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Footnotes

  • SN and FA contributed equally.

  • Collaborators Italian Registry of Endovascular Treatment in Acute Stroke (IRETAS) Study Group: Antonio Laiso; Carolina Capirossi; Enrico Fainardi; Patrizia Nencini; Fabrizio Sallustio; Daniele Morosetti; Stefano Vallone; Guido Bigliardi; Sergio Vinci; Paolino La Spina; Tommaso Casseri; Rosanna Tassi; Mauro Bergui; Paolo Cerrato; Andrea Saletti; Ilaria Casetta; Roberto Gasparotti; Mauro Magoni; Ciro Princiotta; Maria Ruggiero; Enrico Maria Lotti; Lucio Castellan; Laura Malfatto; Roberto Menozzi; Umberto Scoditti; Mirco Cosottini; Michelangelo Mancuso; Alessio Comai; Enrica Franchini; Iacopo Valente; Fabio Pilato; Edoardo Puglielli; Alfonsina Casalena; Giacomo Cester; Claudio Baracchini; Chiara Comelli; Alessandra Giai Via; Mauro Plebani; Manuel Cappellari; Luigi Chiumarulo; Marco Petruzzellis; Giuseppina Sanfilippo; William Boadu; Nicola Cavasin; Adriana Critelli; Alessandra Briatico Vangosa; Angela Pesare; Alberto Terrana; Elisa Candeloro; Umberto Silvagni; Carmen Gaudiano; Francesco Biraschi; Ettore Nicolini; Valeria Ledda; Maurizio Melis; Valentina Caldiera; Tiziana Tassinari; Nunzio Paolo Nuzzi; Simona Marcheselli; Simona Sacco; Marco Pavia; Paolo Invernizzi; Ivan Gallesio; Delfina Ferrandi; Maria Cristina Fancello; Alessandro Mela; Pietro Amistà; Monia Russo; Claudio Fabio; Antonello Caddeo; Giuseppe Craparo; Marina Mannino.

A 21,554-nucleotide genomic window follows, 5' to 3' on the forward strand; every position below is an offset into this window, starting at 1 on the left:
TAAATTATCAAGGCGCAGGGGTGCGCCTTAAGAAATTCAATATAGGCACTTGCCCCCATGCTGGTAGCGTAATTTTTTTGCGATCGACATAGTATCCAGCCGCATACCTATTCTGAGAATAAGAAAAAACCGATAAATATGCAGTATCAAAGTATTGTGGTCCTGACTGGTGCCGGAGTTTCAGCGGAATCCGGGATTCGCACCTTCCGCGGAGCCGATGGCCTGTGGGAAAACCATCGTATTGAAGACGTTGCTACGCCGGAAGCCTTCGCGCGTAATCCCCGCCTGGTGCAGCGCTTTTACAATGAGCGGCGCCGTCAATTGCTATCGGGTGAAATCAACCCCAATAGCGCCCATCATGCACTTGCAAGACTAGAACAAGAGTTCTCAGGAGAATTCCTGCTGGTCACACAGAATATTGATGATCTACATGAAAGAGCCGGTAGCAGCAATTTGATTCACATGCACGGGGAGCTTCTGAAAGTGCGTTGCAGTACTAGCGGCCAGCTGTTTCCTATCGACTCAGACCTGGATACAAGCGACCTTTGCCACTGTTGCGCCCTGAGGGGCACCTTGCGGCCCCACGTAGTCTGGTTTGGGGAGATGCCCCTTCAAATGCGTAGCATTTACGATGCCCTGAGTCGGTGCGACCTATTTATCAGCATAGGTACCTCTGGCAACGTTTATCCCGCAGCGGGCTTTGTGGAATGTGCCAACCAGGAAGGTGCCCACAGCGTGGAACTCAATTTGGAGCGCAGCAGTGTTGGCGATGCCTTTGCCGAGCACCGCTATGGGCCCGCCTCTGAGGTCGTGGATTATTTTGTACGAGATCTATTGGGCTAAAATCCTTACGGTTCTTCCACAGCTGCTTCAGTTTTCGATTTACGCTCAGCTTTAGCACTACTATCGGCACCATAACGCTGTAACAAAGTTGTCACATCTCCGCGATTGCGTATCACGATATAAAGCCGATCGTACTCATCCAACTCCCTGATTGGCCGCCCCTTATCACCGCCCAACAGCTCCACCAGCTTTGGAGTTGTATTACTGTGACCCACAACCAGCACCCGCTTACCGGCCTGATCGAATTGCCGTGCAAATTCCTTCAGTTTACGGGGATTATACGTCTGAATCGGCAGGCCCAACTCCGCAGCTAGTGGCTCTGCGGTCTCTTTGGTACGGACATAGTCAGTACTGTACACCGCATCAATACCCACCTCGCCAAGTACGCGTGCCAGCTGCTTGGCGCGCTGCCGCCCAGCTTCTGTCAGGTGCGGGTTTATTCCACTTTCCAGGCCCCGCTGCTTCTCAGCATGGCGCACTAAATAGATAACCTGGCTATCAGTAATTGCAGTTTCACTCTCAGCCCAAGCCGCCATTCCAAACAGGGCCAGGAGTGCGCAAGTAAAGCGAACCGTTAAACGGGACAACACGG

• Contributors SN and FA conceived and planned the study, gaining access to the IRETAS database. SN, FA, GP, NL, LR and DC performed data analysis and interpretation. SN, FA and DC drafted the manuscript. SM, DT, DI, NL, GP and VS took care of the critical review of the manuscript, constantly providing ideas that allowed its development. AL, CC, EF, PN, FS, DM, SV, GB, SV, PLS, TC, RT, MB, PC, AS, IC, RG, MM, CP, MR, EML, LC, LM, RM, US, MC, MM, AC, EF, IV, FP, EP, AC, GC, CB, CC, AGV, MP, MC, LC, MP, GS, WB, NC, AC, ABV, AP, AT, EC, US, CG, FB, EN, VL, MM, VC, TT, NPN, SM, SS, MP, PI, IG, DF, MCF, AM, PA, MR, CF, AC, GC and MM collected data.

  • Funding The authors have not declared a specific grant for this research from any funding agency in the public, commercial or not-for-profit sectors.

  • Competing interests AZ is the national coordinator for Italy for BASICS trial and received speaker and consulting fees from Boehringer-Ingelheim, Medtronic, Cerenovus and advisory board from Boehringer-Ingelheim and Stryker. Other authors report no conflict of interests relevant to this paper.

  • Provenance and peer review Not commissioned; externally peer reviewed.

  • Supplemental material This content has been supplied by the author(s). It has not been vetted by BMJ Publishing Group Limited (BMJ) and may not have been peer-reviewed. Any opinions or recommendations discussed are solely those of the author(s) and are not endorsed by BMJ. BMJ disclaims all liability and responsibility arising from any reliance placed on the content. Where the content includes any translated material, BMJ does not warrant the accuracy and reliability of the translations (including but not limited to local regulations, clinical guidelines, terminology, drug names and drug dosages), and is not responsible for any error and/or omissions arising from translation and adaptation or otherwise.